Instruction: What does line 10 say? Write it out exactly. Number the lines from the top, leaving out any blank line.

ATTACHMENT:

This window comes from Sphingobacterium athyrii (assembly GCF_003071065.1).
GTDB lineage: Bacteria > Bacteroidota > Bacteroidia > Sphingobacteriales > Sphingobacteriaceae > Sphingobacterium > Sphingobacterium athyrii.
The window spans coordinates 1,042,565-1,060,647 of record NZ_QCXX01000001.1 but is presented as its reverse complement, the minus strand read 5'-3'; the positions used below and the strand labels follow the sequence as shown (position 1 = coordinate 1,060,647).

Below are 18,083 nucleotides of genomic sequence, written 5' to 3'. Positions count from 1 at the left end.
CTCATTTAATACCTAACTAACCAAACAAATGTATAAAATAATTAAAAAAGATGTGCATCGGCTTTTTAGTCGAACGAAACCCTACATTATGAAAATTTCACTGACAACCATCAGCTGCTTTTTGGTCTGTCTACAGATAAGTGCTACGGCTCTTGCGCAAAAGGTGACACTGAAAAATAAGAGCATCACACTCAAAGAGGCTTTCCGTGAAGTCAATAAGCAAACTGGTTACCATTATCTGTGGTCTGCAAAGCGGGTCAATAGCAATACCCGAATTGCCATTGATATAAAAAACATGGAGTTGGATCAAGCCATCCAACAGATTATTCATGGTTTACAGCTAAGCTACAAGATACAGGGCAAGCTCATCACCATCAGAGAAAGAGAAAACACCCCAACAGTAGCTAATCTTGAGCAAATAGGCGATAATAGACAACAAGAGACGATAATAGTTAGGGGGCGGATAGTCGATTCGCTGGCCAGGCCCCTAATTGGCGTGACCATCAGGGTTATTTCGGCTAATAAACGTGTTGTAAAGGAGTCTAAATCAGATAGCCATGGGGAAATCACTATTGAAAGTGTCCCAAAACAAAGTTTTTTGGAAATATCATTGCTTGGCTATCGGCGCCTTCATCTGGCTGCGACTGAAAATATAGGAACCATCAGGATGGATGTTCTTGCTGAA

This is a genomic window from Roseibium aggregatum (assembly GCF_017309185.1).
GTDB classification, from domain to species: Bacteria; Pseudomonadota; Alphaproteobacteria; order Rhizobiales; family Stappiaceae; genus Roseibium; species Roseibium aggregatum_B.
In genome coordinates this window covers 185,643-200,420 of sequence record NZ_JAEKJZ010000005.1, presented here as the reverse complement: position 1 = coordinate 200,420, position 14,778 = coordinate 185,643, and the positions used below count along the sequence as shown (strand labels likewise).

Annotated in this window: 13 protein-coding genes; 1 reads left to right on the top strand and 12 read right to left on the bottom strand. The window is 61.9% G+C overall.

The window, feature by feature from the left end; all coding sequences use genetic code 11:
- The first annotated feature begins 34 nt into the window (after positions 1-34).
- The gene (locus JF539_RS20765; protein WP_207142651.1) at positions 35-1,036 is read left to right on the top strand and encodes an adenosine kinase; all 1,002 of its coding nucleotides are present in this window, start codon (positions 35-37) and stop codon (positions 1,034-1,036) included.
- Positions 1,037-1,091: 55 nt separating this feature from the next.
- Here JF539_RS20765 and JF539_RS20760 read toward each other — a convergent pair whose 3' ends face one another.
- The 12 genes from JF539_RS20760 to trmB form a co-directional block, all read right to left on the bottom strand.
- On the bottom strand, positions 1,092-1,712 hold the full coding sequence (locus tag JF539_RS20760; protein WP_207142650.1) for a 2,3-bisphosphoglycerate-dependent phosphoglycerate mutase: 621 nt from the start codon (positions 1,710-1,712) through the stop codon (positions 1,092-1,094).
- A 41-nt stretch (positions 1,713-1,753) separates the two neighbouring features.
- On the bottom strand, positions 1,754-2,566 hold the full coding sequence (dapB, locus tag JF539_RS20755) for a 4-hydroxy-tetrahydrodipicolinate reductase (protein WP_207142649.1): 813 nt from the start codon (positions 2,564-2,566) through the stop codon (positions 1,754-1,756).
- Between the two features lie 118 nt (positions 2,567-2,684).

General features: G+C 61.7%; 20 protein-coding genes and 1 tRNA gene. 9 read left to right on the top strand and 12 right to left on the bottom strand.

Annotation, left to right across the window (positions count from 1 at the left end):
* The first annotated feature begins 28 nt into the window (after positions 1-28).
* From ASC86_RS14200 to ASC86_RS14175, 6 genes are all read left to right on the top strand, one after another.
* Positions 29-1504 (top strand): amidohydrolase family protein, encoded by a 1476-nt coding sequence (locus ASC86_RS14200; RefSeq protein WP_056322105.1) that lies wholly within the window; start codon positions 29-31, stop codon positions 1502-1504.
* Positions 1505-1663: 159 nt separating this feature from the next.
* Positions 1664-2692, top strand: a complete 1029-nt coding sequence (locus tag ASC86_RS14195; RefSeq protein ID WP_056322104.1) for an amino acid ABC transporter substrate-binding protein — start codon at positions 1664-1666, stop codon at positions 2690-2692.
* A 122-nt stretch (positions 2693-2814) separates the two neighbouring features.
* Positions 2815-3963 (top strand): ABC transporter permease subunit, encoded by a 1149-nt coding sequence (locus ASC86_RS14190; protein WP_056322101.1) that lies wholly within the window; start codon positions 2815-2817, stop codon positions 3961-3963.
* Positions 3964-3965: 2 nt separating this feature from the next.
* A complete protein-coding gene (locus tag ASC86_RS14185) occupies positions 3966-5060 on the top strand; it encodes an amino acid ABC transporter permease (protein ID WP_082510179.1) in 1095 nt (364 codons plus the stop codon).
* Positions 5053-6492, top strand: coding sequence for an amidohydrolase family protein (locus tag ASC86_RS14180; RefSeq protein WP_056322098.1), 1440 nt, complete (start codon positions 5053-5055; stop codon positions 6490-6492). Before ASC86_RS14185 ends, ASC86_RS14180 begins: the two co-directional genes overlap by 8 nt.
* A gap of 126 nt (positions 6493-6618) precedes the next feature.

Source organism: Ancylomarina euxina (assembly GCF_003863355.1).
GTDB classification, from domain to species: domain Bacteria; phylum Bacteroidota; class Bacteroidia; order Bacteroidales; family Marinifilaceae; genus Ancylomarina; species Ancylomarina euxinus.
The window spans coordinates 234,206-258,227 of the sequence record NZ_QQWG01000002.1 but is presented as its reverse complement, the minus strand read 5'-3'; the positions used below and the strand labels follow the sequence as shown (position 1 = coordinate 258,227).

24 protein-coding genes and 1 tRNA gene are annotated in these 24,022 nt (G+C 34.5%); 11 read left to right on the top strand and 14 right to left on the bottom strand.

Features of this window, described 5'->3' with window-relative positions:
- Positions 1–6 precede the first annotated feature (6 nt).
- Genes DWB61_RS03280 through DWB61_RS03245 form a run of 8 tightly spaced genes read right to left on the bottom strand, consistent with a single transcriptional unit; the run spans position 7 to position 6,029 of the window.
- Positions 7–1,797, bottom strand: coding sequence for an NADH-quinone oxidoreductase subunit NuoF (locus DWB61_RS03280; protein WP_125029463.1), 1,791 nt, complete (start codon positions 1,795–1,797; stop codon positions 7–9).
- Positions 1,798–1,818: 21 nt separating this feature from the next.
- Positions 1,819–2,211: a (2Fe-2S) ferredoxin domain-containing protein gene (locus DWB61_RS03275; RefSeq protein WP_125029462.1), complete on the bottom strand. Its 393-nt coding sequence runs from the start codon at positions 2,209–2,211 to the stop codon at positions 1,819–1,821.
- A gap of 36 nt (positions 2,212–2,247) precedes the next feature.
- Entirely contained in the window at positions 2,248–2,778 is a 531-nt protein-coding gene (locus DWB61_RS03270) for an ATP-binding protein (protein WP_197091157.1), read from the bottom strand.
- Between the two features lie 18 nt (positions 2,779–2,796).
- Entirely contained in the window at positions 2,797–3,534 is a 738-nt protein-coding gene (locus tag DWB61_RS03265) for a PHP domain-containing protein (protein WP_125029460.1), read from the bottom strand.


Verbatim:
The window, feature by feature from the left end; all coding sequences use genetic code 11: